y don't care a hoot about your father; so, unless he elopes or dies, or buys a fake Titian, or breaks the flying-machine record, or lectures on medical quackery, he isn't news away from home. If Mrs. Festus Willard is bitten by a mad dog, every dog-chase for the week following is news. When a martyred suffragette chews a chunk out of the King of England, the local meetings of the Votes-for-Women Sorority become a live topic. If ever you get to the point where you can say with certainty, 'This is news; that isn't,' you'll have no further need for me. You'll be graduated."

"Where does a paper get its news?"

"Through mechanical channels, mostly. If you read all the papers in town,-and you'll have to do it,-you'll see that they've got just about the same stuff. Why shouldn't they have? The big, clumsy news-mill grinds pretty impartially for all of them. There's one news source at Police Headquarters, another at the City Hall, another in the financial department, another at the political headquarters, another in the railroad offices, another at the theaters, another in society, and so on. At each of these a reporter is stationed. He knows his own kind of news as it comes to him, ready-made, and, usually, not much else. Then there's the general, unclassified news of the city that drifts in partly by luck, partly by favor, partly through the personal connections of the staff. One paper is differentiated from another principally by getting or missing this sort of stuff. For instance, the 'Banner' yesterday had a 'beat' about you. It said that you had come back and were going to settle down and go into your father's business."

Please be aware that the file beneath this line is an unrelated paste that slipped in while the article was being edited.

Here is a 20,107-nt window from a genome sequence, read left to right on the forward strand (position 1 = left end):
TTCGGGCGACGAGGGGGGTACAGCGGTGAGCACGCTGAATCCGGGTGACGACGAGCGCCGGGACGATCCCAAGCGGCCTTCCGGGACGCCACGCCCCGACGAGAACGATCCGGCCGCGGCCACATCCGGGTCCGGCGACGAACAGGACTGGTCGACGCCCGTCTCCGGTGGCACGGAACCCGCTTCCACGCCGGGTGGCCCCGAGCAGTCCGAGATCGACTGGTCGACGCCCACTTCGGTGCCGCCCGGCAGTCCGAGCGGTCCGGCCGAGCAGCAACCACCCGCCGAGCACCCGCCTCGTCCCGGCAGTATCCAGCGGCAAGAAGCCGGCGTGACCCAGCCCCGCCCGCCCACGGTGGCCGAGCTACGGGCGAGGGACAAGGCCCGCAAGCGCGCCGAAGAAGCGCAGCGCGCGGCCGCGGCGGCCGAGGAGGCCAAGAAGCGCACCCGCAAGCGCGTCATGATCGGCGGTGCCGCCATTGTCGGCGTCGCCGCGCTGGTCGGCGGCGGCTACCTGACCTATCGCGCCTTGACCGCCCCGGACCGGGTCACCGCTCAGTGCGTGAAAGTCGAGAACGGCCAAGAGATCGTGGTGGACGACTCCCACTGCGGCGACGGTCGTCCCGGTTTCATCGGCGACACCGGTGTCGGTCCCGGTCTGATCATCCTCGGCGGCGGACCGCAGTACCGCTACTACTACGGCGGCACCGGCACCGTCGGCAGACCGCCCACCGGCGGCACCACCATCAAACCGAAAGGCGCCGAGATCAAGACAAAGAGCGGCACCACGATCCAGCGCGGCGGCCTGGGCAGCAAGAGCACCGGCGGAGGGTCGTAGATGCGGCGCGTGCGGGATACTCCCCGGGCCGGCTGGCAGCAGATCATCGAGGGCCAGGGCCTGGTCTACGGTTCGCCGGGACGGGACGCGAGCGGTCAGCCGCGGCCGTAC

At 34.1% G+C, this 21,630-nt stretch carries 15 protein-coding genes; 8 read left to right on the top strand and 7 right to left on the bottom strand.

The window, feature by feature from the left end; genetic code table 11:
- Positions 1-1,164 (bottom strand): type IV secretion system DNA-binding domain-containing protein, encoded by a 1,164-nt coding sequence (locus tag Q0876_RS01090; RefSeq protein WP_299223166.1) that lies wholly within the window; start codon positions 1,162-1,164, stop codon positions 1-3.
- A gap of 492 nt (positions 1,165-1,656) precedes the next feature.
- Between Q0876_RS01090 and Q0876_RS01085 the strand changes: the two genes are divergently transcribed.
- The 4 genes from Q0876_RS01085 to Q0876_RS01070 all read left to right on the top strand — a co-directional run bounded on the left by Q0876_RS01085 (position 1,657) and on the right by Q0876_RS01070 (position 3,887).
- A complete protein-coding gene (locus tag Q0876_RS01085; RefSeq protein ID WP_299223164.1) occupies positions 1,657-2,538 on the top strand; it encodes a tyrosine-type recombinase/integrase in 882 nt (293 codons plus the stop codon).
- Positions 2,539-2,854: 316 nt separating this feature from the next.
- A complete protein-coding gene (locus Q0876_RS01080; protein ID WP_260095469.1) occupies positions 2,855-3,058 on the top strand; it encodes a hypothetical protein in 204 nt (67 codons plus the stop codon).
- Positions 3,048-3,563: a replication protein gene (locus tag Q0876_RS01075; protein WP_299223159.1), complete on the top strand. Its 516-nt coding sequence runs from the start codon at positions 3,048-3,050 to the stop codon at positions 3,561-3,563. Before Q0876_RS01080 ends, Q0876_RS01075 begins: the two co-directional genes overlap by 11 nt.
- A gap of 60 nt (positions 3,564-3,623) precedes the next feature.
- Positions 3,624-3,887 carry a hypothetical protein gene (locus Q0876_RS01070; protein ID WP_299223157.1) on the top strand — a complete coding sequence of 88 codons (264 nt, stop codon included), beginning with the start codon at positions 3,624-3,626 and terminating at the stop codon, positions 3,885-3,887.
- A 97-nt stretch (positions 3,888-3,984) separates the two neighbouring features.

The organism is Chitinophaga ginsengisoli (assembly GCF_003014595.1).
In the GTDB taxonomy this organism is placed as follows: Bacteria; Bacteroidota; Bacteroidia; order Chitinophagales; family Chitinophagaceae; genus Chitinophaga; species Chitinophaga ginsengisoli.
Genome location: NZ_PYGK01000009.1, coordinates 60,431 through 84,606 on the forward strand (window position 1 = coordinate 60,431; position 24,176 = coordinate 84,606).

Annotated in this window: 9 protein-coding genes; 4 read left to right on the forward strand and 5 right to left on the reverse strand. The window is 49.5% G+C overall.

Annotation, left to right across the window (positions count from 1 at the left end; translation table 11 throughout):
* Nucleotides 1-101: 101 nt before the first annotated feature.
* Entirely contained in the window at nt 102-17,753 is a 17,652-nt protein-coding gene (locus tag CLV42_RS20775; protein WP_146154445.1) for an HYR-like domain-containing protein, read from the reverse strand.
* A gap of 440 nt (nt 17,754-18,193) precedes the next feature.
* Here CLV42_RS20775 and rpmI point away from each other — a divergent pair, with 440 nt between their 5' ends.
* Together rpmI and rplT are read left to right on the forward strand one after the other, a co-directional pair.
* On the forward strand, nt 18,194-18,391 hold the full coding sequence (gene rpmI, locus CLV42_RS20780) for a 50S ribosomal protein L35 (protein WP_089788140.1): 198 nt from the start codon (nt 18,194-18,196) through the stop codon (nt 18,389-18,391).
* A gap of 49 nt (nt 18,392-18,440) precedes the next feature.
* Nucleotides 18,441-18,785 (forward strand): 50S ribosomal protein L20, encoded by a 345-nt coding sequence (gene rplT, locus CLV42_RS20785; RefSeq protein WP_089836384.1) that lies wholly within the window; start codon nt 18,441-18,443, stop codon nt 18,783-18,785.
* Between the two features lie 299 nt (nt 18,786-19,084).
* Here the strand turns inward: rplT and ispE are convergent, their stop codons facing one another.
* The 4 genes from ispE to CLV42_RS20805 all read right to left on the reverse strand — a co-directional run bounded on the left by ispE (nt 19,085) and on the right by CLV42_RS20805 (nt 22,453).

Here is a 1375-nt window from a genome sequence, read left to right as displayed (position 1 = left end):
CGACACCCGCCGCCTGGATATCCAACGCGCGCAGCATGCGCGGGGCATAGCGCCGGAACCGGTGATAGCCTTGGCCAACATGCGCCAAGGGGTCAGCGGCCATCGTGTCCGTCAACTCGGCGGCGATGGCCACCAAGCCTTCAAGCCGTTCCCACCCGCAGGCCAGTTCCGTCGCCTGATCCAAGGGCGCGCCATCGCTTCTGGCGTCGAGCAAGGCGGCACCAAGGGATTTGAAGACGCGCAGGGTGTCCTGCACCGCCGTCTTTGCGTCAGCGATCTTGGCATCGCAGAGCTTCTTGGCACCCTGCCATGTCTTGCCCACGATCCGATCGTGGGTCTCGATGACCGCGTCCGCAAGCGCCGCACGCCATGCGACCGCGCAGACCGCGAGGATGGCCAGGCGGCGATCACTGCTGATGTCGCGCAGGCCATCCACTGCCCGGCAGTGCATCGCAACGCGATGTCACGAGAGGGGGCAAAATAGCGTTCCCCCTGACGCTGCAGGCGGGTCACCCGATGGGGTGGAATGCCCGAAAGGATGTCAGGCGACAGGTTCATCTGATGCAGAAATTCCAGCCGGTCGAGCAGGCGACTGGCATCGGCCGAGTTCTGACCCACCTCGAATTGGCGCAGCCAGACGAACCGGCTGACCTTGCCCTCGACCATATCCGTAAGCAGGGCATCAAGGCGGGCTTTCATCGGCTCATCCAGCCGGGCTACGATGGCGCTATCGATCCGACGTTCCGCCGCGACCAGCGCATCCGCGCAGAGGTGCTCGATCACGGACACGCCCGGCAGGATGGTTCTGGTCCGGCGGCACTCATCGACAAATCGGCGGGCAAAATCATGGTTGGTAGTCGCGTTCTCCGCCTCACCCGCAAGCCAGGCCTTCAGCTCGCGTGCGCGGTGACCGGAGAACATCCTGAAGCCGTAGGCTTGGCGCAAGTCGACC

"That's not true."

"Glad to hear it. Your hands will be full with this job. But it was news. Everybody is interested in the son of our leading citizen. The 'Banner' is strong on that sort of local stuff. I think I'll jack up our boys in the city room by hinting that there may be a shake-up coming under the new owner. Knowing they're on probation will make 'em ambitious."

"And the news of the outside world?"

"Much the same principle as the local matter and just as machine-like. The 'Clarion' is a unit in a big system, the National News Exchange Bureau. Not only has the bureau its correspondents in every city and town of any size, but it covers the national sources of news with special reporters. Also the international. Theoretically it gives only the plainest facts, uncolored by any bias. As a matter of fact, it's pretty crooked. It suppresses news, and even distorts it. It's got a secret financial propaganda dictated by Wall Street, and its policies are always open to suspicion."

"Why doesn't it get honest reporters?"

"Oh, its reporters are honest enough. The funny business is done higher up, in the executive offices."

"Isn't there some other association we can get into?"

"Not very well, just now. The Exchange franchise is worth a lot of money. Besides," he concluded, yawning, "I don't know that they're any worse than we are."

Hal got to his feet and walked the length of the office and back, five times. At the end of this exercise he stood, looking down at his assistant.